Thomas v. Fayette County et al
ORDER Adopting the Magistrate Judge's Report and Recommendation for Partial Sua Sponte Dismissal Signed by Judge John T. Fowlkes, Jr. on 2/10/17. (Fowlkes, J.)
IN THE UNITED STATES DISTRICT COURT
FOR THE WESTERN DISTRICT OF TENNESSEE
FAYETTE COUNTY, et. al,
ORDER ADOPTING THE MAGISTRATE JUDGE’S
REPORT AND RECOMMENDATION FOR PARTIAL SUA SPONTE DISMISSAL
On October 6, 2016, Plaintiff Caroline Thomas, proceeding pro se, filed a complaint against
numerous (23) defendants 1 alleging violations of her civil rights under 42 U.S.C. § 1983, along
with a motion to proceed in forma pauperis. 2 (ECF Nos. 1 & 3). On October 7, 2016,
the matter was referred to the Magistrate Judge pursuant to 28 U.S.C. § 1915 (e)(2)(B) and L.R.
4.1(b)(2). On December 5, 2016, the Plaintiff filed a Motion to Amend and Supplement
Complaint and for Joinder of Additional Defendants. (ECF No. 8). On December 19, 2016, the
The Magistrate Judge separated the Defendants into two groups, the City of Piperton Defendants and the
Fayette County Defendants, and classified them as “any and every one in Fayette County and any and
everyone in the City of Piperton who had anything to do with her hearing in municipal court, her arrest on
charges of aggravated, her transportation to Baptist Hospital and then to the Fayette County Jail, and her
detention at the Fayette County Jail, including inter alia, city and county court clerks, City and county
commissioners, the sheriff’s secretary, the city prosecutor, the city judge, and the city mayor.” (ECF No.
12, p. 8).
On October 7, 2016, Plaintiff filed the exact same complaint in the Fayette County Chancery Court.
The matter was removed by the Defendants to this Court on December 8, 2016, Case No. 2:16-cv-2958,
Caroline Thomas v. Fayette County, et al. (ECF Nos. 1 and 1-1).
Magistrate Judge issued a Report and Recommendation that the Court dismiss sua sponte all of
Thomas’ state and federal claims other than her 42 U.S.C. § 1983 claims against Defendants
Fayette County and Sheriff Bobby Riles for deliberate indifference to her medical needs under
the Fourteenth Amendment. The Magistrate Judge also denied Plaintiff’s motion to amend her
complaint to join any additional defendants. (ECF No. 12). On January 18, 2017, the
undersigned Court granted Plaintiff’s motion for additional time to file objections which were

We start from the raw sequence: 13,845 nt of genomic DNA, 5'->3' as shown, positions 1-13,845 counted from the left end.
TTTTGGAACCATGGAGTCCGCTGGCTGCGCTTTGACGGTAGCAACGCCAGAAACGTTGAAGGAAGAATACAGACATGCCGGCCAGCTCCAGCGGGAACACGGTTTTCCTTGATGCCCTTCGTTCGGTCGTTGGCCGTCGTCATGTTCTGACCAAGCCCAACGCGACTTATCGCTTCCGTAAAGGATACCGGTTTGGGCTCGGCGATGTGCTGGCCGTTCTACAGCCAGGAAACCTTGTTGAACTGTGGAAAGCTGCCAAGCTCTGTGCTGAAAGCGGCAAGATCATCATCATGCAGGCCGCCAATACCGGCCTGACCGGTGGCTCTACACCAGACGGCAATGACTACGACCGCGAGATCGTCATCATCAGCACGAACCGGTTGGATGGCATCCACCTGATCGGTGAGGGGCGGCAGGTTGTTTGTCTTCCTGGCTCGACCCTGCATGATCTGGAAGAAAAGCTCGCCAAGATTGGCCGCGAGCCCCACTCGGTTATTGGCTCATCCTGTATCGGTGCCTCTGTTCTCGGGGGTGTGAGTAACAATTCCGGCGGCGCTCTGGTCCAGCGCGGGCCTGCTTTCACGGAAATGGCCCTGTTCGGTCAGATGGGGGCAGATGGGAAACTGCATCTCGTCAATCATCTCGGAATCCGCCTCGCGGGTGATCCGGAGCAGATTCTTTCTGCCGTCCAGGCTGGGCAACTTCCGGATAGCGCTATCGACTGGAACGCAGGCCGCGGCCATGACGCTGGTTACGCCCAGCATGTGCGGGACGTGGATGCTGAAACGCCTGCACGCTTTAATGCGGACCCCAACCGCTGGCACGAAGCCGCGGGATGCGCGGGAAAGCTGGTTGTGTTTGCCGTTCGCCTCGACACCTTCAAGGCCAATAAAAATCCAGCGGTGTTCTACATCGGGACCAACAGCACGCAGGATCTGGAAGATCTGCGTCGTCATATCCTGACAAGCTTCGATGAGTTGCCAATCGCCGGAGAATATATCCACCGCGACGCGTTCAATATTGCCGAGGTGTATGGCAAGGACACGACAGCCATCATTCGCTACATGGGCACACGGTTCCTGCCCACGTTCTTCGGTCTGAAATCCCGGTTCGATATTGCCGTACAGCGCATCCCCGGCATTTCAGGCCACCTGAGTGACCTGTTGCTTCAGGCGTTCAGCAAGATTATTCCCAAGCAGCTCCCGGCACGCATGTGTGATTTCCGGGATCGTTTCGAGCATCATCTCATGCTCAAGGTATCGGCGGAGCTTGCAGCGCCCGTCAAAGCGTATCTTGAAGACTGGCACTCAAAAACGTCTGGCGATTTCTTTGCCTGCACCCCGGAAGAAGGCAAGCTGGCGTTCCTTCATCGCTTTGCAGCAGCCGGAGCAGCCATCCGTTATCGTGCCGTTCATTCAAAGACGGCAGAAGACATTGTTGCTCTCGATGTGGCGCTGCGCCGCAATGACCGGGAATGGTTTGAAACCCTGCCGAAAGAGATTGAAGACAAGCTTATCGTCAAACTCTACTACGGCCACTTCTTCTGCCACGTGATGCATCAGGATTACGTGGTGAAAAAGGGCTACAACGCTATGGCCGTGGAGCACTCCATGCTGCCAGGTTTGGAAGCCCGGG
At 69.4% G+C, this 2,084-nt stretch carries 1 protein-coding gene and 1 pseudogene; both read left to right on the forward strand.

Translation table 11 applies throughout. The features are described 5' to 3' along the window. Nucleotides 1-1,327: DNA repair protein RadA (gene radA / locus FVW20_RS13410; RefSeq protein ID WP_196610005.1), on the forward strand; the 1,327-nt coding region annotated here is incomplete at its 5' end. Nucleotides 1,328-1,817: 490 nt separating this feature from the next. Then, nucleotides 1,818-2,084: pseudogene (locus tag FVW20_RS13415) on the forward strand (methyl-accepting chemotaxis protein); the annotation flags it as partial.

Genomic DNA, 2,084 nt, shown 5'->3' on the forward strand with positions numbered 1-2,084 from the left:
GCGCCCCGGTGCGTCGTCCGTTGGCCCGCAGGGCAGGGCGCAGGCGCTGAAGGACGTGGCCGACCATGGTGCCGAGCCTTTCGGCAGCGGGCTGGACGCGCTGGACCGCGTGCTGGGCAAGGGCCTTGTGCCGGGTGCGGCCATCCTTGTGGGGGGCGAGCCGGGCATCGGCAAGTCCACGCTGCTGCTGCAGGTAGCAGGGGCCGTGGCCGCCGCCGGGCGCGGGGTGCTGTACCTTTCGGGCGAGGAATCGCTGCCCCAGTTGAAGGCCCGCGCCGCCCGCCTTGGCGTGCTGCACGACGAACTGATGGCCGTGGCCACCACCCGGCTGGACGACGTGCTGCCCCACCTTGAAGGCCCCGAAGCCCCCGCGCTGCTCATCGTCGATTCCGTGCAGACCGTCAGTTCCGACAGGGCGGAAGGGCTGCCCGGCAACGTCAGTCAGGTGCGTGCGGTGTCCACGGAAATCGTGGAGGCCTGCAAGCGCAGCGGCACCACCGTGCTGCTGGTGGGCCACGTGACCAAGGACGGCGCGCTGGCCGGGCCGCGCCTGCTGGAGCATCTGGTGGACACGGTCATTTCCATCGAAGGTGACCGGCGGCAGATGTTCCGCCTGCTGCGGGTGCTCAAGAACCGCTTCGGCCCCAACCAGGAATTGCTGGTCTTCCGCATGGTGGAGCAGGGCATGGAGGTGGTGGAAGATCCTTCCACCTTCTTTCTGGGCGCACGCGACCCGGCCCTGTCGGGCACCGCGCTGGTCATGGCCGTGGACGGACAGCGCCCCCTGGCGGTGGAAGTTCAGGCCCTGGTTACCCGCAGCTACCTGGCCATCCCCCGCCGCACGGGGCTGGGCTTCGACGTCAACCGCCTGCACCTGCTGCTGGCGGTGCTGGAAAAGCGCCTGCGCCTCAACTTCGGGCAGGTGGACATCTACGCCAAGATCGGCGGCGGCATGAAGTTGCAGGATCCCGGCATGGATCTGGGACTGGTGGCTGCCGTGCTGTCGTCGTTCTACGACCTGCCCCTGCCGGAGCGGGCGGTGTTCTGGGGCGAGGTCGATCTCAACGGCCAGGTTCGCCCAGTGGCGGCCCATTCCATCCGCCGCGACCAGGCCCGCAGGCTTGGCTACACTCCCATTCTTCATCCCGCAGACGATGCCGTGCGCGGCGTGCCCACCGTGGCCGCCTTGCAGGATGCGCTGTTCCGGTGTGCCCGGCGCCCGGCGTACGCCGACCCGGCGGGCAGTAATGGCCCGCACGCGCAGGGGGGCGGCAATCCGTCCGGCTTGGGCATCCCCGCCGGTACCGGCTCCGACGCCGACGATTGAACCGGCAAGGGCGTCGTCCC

submitted on January 31, 2017. (ECF Nos. 16 and 18).
II. LEGAL STANDARD
Congress passed 28 U.S.C. § 636(b) “to relieve some of the burden on the federal courts by
permitting the assignment of certain district court duties to magistrates.” See e.g. Baker v.
Peterson, 67 Fed. App’x. 308, 311, 2003 WL 21321184 (6th Cir. 2003) and Fed. R. Civ. P.
72(a). A United States District Judge may refer certain dispositive pretrial motions to a United
States Magistrate Judge for submission of proposed findings of fact and conclusions of law,
pursuant to 28 U.S.C. § 636(b)(1)(B) and (C); Brown v. Wesley Quaker Maid, Inc., 771 F.2d
952, 957 (6th Cir. 1985). While most actions by a Magistrate Judge are reviewed for clear error,
dispositive recommendations to the District Court Judge are reviewed de novo. Thomas v. Arn,
474 U.S. 140, 141-42 (1985). In applying the de novo standard, Congress afforded the district
judge sound discretion to rely on the Magistrate Judge’s proposed findings and determinations.
U.S. v. Raddatz, 447 U.S. 667, 676 (1980).
A District Court Judge shall make a de novo determination of those portions of the report or
specified proposed findings or recommendations to which objection is made. Therefore, the
District Judge may accept, reject, or modify, in whole or in part, the findings or
recommendations made by the Magistrate Judge. The judge may also receive further evidence or
recommit the matter to the Magistrate Judge with instructions. See 28 U.S.C. §636 (b)(1)(B) and
(C); Fed. Rule Civ. P. 72(b); Baker v. Peterson, 67 Fed. App’x. 308, 311 (6th Cir. 2003). The
Court need not conduct a de novo hearing, but must make a de novo determination based on the
record only to matters involving disputed facts and findings. Mira, 806 F.2d at 637. Also, de
novo review is not required when the objections to the report and recommendation are frivolous,
conclusive or general. Mira v. Marshall, 806 F.2d 636, 637 (6th Cir. 1986).
III. FACTUAL HISTORY
The Magistrate Judge’s report and recommendation offers an extensive overview of the case
as proposed findings of fact. Plaintiff submitted objections which do not challenge any of the
proposed findings of fact. (ECF No. 12, pp. 3-9 and ECF No. 18). As such, the Court adopts the
Magistrate Judge’s proposed findings of fact as the factual summary of this case.
Plaintiff’s Request to Amend the Complaint
Plaintiff includes in her response to the Magistrate Judge’s report and recommendation, a
second Motion for Leave to Amend and Supplement her complaint pursuant to Fed. R. Civ. P.
15(a)(2), 15(d), and 20(a)(2) and a proposed Amended Complaint. (ECF No. 18, pp. 10-52). She